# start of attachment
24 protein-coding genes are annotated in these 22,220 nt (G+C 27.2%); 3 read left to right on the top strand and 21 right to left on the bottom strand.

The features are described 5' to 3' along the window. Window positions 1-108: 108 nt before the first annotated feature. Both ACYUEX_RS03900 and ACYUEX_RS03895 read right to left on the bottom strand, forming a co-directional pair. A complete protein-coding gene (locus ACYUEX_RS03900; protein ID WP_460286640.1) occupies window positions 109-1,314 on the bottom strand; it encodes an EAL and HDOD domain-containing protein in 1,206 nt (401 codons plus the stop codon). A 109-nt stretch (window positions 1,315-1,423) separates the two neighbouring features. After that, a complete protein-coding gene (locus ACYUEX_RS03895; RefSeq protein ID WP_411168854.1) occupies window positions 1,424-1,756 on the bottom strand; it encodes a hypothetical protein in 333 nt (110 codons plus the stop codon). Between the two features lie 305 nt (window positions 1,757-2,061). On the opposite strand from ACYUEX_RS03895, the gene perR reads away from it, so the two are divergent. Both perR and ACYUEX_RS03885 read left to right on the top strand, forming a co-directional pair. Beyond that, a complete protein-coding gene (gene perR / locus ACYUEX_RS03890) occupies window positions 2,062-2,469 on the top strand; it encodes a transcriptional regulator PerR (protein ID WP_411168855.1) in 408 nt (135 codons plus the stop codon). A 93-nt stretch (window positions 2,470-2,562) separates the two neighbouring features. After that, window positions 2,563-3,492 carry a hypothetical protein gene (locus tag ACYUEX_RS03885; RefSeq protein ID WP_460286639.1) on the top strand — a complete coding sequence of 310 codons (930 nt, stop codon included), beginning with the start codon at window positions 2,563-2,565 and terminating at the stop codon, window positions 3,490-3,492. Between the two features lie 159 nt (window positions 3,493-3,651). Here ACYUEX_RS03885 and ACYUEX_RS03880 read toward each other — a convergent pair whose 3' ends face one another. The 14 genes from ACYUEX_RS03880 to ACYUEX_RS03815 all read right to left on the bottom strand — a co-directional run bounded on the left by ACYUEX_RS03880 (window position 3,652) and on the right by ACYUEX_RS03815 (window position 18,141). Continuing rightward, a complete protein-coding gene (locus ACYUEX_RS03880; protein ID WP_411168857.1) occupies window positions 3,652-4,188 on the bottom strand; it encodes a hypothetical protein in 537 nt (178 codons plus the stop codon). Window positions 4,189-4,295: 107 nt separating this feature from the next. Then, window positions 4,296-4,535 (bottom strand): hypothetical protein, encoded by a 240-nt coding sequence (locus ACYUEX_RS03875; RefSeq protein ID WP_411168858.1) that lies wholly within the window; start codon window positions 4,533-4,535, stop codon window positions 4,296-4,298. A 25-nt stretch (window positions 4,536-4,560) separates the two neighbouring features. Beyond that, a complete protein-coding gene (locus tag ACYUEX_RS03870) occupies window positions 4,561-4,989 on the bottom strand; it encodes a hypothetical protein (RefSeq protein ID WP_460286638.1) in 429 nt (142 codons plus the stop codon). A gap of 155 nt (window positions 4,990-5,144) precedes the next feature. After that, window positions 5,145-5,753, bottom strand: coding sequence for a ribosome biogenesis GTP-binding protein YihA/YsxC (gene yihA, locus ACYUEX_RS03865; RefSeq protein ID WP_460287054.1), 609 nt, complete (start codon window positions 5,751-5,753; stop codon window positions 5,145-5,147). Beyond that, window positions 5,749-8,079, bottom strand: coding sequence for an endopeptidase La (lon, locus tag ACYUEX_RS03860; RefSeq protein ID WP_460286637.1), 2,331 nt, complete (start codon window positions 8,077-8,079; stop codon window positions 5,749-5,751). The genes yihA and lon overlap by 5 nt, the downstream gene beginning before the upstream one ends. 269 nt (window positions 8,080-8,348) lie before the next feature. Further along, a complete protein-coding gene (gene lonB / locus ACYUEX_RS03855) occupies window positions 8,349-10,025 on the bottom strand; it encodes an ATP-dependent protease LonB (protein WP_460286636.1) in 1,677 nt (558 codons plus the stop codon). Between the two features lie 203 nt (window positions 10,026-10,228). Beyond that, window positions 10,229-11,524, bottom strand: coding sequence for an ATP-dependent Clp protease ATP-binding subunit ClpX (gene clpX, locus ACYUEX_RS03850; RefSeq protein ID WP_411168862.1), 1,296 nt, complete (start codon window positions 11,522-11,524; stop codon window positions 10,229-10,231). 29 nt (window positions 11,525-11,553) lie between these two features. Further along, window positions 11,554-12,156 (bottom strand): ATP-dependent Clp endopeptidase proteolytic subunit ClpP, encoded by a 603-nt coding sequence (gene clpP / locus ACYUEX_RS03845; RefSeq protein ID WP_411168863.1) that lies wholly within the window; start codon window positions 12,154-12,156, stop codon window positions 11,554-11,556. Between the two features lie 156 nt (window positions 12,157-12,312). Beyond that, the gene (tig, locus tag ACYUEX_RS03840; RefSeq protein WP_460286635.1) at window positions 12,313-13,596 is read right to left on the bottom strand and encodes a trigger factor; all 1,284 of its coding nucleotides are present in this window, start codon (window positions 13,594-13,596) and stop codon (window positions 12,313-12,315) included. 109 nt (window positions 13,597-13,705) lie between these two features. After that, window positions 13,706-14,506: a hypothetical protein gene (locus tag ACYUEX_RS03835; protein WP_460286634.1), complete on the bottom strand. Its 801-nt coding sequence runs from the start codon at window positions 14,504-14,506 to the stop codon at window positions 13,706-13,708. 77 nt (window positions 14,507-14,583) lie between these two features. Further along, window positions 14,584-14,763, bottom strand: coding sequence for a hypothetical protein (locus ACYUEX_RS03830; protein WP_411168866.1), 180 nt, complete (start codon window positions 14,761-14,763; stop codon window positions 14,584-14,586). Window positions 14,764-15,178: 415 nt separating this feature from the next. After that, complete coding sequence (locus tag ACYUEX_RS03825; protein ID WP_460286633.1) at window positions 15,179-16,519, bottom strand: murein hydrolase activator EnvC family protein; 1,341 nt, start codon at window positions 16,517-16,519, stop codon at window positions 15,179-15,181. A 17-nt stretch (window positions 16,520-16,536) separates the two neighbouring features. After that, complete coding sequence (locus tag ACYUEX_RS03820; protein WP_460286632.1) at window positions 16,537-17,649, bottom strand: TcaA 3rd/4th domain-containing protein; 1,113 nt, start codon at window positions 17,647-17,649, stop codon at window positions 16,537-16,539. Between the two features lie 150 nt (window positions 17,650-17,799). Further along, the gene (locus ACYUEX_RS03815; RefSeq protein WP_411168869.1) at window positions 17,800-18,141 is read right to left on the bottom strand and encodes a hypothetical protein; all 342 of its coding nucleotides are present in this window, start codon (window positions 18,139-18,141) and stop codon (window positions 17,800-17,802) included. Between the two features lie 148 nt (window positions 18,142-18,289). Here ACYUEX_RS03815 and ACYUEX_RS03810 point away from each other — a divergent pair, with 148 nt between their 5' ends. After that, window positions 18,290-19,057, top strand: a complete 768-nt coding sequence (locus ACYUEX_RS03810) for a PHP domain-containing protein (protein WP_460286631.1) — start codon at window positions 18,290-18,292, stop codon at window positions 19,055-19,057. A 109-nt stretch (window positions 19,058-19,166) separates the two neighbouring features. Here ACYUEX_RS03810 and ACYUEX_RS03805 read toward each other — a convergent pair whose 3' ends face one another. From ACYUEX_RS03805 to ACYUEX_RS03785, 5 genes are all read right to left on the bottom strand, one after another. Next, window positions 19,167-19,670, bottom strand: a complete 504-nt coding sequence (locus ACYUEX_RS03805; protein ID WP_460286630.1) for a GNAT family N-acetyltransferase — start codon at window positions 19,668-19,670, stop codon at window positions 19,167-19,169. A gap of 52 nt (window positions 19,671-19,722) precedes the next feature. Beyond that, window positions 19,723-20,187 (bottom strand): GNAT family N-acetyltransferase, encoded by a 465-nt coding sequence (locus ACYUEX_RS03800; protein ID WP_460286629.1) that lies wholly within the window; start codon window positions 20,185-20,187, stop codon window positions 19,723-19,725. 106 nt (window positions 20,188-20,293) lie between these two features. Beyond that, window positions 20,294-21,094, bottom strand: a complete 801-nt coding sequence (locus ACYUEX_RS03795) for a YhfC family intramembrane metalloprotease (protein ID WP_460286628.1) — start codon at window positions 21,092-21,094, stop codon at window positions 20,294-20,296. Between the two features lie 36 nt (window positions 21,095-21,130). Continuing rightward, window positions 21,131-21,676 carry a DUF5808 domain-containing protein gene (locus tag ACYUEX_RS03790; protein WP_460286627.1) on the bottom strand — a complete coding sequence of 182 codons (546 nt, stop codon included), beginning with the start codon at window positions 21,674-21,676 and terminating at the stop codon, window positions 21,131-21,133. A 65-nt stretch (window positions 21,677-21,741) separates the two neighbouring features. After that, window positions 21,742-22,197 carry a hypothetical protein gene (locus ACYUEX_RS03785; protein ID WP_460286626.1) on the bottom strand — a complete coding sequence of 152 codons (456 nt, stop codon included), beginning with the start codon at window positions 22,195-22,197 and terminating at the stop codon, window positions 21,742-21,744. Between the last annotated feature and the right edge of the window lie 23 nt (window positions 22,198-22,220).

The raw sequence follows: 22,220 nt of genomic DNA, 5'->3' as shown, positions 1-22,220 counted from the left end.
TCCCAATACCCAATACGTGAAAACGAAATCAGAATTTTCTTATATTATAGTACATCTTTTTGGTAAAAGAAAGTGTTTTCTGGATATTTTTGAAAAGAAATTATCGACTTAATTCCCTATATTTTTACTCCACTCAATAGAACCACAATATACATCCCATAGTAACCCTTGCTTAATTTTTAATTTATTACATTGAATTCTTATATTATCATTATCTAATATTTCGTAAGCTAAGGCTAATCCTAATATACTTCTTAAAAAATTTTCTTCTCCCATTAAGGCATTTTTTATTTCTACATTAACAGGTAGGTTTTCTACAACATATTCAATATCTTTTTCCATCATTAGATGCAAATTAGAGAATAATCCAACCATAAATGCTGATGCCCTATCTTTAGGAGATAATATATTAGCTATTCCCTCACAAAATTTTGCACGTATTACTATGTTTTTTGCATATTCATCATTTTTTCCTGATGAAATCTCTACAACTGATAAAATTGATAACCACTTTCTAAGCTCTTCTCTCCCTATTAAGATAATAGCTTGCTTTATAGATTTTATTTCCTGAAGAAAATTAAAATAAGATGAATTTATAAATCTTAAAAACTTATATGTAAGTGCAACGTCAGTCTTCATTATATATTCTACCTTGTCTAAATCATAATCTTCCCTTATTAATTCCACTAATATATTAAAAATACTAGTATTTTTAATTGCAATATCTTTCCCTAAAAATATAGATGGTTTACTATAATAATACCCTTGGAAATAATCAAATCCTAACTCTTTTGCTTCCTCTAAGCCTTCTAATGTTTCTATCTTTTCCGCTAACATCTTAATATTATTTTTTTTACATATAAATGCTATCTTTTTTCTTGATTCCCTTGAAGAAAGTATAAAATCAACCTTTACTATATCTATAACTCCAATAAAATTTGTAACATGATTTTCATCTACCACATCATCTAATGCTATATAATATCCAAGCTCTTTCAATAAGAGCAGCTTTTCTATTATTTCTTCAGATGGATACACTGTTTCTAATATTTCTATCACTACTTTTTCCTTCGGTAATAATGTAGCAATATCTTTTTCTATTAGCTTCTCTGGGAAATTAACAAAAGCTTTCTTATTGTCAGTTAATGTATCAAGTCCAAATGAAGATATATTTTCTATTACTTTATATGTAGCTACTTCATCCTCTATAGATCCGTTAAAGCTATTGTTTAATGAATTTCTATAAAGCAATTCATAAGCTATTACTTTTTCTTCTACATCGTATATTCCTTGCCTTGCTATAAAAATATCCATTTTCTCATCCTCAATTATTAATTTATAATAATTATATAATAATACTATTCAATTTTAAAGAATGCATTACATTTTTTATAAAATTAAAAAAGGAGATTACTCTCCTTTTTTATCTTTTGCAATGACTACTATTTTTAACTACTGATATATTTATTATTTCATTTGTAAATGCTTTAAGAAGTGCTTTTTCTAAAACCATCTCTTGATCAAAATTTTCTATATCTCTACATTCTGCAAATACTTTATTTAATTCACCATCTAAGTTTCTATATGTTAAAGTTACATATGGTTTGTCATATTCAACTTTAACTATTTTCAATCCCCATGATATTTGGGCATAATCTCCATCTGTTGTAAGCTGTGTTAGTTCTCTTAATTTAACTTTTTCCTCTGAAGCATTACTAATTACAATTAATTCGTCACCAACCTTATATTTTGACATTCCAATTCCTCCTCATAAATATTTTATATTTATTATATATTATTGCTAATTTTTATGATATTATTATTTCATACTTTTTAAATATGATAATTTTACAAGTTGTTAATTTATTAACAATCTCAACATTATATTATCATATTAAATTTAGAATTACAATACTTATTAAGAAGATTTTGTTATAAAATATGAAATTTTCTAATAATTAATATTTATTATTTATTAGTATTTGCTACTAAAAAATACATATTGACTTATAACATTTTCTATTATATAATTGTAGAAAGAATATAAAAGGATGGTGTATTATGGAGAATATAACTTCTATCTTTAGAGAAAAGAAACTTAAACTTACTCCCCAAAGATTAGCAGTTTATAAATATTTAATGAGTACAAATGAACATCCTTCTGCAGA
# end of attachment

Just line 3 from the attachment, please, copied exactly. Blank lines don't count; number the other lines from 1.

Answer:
The raw sequence follows: 22,220 nt of genomic DNA, 5'->3' as shown, positions 1-22,220 counted from the left end.